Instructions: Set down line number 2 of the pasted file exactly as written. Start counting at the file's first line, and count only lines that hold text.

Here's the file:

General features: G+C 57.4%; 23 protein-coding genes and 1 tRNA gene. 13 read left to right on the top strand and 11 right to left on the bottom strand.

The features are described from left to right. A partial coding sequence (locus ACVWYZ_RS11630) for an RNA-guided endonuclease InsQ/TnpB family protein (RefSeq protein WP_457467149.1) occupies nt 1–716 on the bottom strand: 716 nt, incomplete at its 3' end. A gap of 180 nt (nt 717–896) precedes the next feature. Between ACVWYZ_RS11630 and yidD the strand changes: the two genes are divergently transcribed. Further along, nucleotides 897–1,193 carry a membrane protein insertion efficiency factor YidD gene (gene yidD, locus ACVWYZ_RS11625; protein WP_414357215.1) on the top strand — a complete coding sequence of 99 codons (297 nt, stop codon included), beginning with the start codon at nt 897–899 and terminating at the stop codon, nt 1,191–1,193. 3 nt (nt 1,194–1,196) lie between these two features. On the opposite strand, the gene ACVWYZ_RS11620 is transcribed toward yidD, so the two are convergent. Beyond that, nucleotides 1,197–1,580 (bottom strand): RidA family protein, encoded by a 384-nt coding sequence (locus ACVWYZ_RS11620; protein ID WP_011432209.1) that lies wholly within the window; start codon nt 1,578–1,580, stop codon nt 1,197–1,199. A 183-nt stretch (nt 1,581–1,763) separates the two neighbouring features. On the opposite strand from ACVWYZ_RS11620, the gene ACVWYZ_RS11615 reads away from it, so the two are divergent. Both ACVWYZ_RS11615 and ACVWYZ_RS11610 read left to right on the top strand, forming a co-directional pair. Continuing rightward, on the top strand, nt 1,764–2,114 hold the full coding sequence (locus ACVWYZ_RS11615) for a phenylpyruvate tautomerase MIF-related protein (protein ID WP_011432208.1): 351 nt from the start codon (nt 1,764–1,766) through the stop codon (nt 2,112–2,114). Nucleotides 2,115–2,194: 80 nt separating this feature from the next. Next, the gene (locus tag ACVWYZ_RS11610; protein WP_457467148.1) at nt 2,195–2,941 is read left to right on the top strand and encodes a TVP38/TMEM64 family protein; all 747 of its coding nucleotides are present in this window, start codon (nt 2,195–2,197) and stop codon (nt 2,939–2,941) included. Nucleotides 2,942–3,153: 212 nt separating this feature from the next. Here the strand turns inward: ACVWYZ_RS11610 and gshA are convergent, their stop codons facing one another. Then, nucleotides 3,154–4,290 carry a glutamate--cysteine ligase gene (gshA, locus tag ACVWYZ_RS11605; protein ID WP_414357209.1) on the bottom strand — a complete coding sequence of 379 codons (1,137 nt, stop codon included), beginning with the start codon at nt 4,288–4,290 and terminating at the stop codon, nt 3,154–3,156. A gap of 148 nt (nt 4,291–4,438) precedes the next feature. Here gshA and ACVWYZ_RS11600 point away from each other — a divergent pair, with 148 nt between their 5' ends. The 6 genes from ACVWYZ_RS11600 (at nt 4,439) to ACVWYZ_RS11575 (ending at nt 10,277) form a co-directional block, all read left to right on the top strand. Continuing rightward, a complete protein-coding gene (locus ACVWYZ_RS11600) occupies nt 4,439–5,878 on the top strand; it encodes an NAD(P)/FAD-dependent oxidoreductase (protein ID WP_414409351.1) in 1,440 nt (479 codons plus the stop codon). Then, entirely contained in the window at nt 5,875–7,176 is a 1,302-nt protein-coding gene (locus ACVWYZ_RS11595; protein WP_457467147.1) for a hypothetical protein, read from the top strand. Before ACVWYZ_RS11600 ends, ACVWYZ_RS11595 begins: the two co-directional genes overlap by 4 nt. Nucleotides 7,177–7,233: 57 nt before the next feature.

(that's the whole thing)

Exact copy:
The features are described from left to right. A partial coding sequence (locus ACVWYZ_RS11630) for an RNA-guided endonuclease InsQ/TnpB family protein (RefSeq protein WP_457467149.1) occupies nt 1–716 on the bottom strand: 716 nt, incomplete at its 3' end. A gap of 180 nt (nt 717–896) precedes the next feature. Between ACVWYZ_RS11630 and yidD the strand changes: the two genes are divergently transcribed. Further along, nucleotides 897–1,193 carry a membrane protein insertion efficiency factor YidD gene (gene yidD, locus ACVWYZ_RS11625; protein WP_414357215.1) on the top strand — a complete coding sequence of 99 codons (297 nt, stop codon included), beginning with the start codon at nt 897–899 and terminating at the stop codon, nt 1,191–1,193. 3 nt (nt 1,194–1,196) lie between these two features. On the opposite strand, the gene ACVWYZ_RS11620 is transcribed toward yidD, so the two are convergent. Beyond that, nucleotides 1,197–1,580 (bottom strand): RidA family protein, encoded by a 384-nt coding sequence (locus ACVWYZ_RS11620; protein ID WP_011432209.1) that lies wholly within the window; start codon nt 1,578–1,580, stop codon nt 1,197–1,199. A 183-nt stretch (nt 1,581–1,763) separates the two neighbouring features. On the opposite strand from ACVWYZ_RS11620, the gene ACVWYZ_RS11615 reads away from it, so the two are divergent. Both ACVWYZ_RS11615 and ACVWYZ_RS11610 read left to right on the top strand, forming a co-directional pair. Continuing rightward, on the top strand, nt 1,764–2,114 hold the full coding sequence (locus ACVWYZ_RS11615) for a phenylpyruvate tautomerase MIF-related protein (protein ID WP_011432208.1): 351 nt from the start codon (nt 1,764–1,766) through the stop codon (nt 2,112–2,114). Nucleotides 2,115–2,194: 80 nt separating this feature from the next. Next, the gene (locus tag ACVWYZ_RS11610; protein WP_457467148.1) at nt 2,195–2,941 is read left to right on the top strand and encodes a TVP38/TMEM64 family protein; all 747 of its coding nucleotides are present in this window, start codon (nt 2,195–2,197) and stop codon (nt 2,939–2,941) included. Nucleotides 2,942–3,153: 212 nt separating this feature from the next. Here the strand turns inward: ACVWYZ_RS11610 and gshA are convergent, their stop codons facing one another. Then, nucleotides 3,154–4,290 carry a glutamate--cysteine ligase gene (gshA, locus tag ACVWYZ_RS11605; protein ID WP_414357209.1) on the bottom strand — a complete coding sequence of 379 codons (1,137 nt, stop codon included), beginning with the start codon at nt 4,288–4,290 and terminating at the stop codon, nt 3,154–3,156. A gap of 148 nt (nt 4,291–4,438) precedes the next feature. Here gshA and ACVWYZ_RS11600 point away from each other — a divergent pair, with 148 nt between their 5' ends. The 6 genes from ACVWYZ_RS11600 (at nt 4,439) to ACVWYZ_RS11575 (ending at nt 10,277) form a co-directional block, all read left to right on the top strand. Continuing rightward, a complete protein-coding gene (locus ACVWYZ_RS11600) occupies nt 4,439–5,878 on the top strand; it encodes an NAD(P)/FAD-dependent oxidoreductase (protein ID WP_414409351.1) in 1,440 nt (479 codons plus the stop codon). Then, entirely contained in the window at nt 5,875–7,176 is a 1,302-nt protein-coding gene (locus ACVWYZ_RS11595; protein WP_457467147.1) for a hypothetical protein, read from the top strand. Before ACVWYZ_RS11600 ends, ACVWYZ_RS11595 begins: the two co-directional genes overlap by 4 nt. Nucleotides 7,177–7,233: 57 nt before the next feature.